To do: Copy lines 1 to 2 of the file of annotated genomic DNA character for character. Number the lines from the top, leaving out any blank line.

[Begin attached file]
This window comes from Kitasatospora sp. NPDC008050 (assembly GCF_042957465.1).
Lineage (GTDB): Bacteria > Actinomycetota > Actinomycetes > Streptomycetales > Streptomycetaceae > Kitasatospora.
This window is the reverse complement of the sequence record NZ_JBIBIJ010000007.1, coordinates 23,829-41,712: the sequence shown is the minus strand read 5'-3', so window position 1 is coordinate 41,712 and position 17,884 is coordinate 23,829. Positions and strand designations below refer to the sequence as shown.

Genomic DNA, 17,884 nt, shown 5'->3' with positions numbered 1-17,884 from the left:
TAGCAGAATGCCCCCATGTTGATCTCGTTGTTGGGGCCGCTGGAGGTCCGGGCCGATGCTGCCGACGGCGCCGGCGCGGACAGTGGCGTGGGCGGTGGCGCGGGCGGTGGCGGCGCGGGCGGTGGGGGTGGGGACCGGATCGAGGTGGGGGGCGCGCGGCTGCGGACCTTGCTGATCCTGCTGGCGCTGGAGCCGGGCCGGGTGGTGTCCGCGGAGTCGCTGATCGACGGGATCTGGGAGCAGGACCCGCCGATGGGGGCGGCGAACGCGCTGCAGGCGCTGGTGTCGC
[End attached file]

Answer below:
This window comes from Kitasatospora sp. NPDC008050 (assembly GCF_042957465.1).
Lineage (GTDB): Bacteria > Actinomycetota > Actinomycetes > Streptomycetales > Streptomycetaceae > Kitasatospora.